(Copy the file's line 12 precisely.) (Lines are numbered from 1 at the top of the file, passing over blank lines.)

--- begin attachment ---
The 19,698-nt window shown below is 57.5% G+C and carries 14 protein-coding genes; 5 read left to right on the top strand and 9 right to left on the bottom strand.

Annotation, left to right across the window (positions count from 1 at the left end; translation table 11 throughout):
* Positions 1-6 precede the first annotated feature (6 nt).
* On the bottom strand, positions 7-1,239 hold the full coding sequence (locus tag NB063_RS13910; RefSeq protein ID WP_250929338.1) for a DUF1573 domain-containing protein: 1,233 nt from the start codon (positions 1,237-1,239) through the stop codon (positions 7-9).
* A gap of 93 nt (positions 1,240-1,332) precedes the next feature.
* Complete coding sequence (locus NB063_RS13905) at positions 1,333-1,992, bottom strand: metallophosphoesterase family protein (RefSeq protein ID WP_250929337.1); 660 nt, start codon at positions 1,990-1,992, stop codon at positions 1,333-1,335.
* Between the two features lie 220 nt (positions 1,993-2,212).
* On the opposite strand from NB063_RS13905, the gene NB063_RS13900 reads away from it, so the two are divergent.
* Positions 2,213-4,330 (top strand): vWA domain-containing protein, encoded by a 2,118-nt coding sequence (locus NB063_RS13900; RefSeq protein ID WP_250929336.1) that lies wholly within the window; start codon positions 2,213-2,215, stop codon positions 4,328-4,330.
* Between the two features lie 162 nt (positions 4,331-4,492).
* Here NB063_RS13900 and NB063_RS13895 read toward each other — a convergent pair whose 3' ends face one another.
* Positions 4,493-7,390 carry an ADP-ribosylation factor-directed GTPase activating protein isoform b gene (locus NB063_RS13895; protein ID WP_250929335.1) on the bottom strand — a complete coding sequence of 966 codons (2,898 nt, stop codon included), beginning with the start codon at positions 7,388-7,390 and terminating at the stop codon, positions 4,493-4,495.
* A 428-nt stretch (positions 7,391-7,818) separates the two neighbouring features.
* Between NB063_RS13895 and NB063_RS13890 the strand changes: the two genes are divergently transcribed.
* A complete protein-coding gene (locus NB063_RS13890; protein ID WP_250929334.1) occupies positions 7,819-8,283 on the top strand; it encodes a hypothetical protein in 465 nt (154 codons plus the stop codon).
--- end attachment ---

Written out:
* Positions 4,493-7,390 carry an ADP-ribosylation factor-directed GTPase activating protein isoform b gene (locus NB063_RS13895; protein ID WP_250929335.1) on the bottom strand — a complete coding sequence of 966 codons (2,898 nt, stop codon included), beginning with the start codon at positions 7,388-7,390 and terminating at the stop codon, positions 4,493-4,495.